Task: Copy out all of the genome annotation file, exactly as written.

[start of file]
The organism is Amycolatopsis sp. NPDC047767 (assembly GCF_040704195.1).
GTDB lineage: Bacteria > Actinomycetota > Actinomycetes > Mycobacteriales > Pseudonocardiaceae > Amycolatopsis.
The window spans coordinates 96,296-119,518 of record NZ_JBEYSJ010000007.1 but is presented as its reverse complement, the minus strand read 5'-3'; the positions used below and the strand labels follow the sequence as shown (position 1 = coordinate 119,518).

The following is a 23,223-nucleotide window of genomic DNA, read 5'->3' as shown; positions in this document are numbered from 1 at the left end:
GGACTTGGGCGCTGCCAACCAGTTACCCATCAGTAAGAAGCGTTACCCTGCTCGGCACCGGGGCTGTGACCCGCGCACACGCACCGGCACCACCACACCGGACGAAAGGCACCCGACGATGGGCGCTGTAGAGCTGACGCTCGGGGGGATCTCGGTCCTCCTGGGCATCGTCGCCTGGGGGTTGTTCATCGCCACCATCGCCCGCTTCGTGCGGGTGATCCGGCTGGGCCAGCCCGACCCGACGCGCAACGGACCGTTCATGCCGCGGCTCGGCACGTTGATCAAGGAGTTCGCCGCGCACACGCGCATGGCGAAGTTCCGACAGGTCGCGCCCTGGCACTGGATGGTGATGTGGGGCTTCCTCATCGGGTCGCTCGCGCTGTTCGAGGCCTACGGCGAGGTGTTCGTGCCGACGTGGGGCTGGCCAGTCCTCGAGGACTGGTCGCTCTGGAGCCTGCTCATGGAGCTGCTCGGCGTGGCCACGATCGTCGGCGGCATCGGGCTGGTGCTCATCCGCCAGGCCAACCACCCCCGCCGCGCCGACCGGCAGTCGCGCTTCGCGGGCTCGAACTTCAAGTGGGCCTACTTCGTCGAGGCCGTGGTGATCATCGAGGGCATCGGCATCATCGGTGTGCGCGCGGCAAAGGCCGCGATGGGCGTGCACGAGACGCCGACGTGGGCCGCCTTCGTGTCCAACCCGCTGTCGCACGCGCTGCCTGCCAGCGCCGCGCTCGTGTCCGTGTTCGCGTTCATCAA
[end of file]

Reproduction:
The organism is Amycolatopsis sp. NPDC047767 (assembly GCF_040704195.1).
GTDB lineage: Bacteria > Actinomycetota > Actinomycetes > Mycobacteriales > Pseudonocardiaceae > Amycolatopsis.
The window spans coordinates 96,296-119,518 of record NZ_JBEYSJ010000007.1 but is presented as its reverse complement, the minus strand read 5'-3'; the positions used below and the strand labels follow the sequence as shown (position 1 = coordinate 119,518).

The following is a 23,223-nucleotide window of genomic DNA, read 5'->3' as shown; positions in this document are numbered from 1 at the left end:
GGACTTGGGCGCTGCCAACCAGTTACCCATCAGTAAGAAGCGTTACCCTGCTCGGCACCGGGGCTGTGACCCGCGCACACGCACCGGCACCACCACACCGGACGAAAGGCACCCGACGATGGGCGCTGTAGAGCTGACGCTCGGGGGGATCTCGGTCCTCCTGGGCATCGTCGCCTGGGGGTTGTTCATCGCCACCATCGCCCGCTTCGTGCGGGTGATCCGGCTGGGCCAGCCCGACCCGACGCGCAACGGACCGTTCATGCCGCGGCTCGGCACGTTGATCAAGGAGTTCGCCGCGCACACGCGCATGGCGAAGTTCCGACAGGTCGCGCCCTGGCACTGGATGGTGATGTGGGGCTTCCTCATCGGGTCGCTCGCGCTGTTCGAGGCCTACGGCGAGGTGTTCGTGCCGACGTGGGGCTGGCCAGTCCTCGAGGACTGGTCGCTCTGGAGCCTGCTCATGGAGCTGCTCGGCGTGGCCACGATCGTCGGCGGCATCGGGCTGGTGCTCATCCGCCAGGCCAACCACCCCCGCCGCGCCGACCGGCAGTCGCGCTTCGCGGGCTCGAACTTCAAGTGGGCCTACTTCGTCGAGGCCGTGGTGATCATCGAGGGCATCGGCATCATCGGTGTGCGCGCGGCAAAGGCCGCGATGGGCGTGCACGAGACGCCGACGTGGGCCGCCTTCGTGTCCAACCCGCTGTCGCACGCGCTGCCTGCCAGCGCCGCGCTCGTGTCCGTGTTCGCGTTCATCAA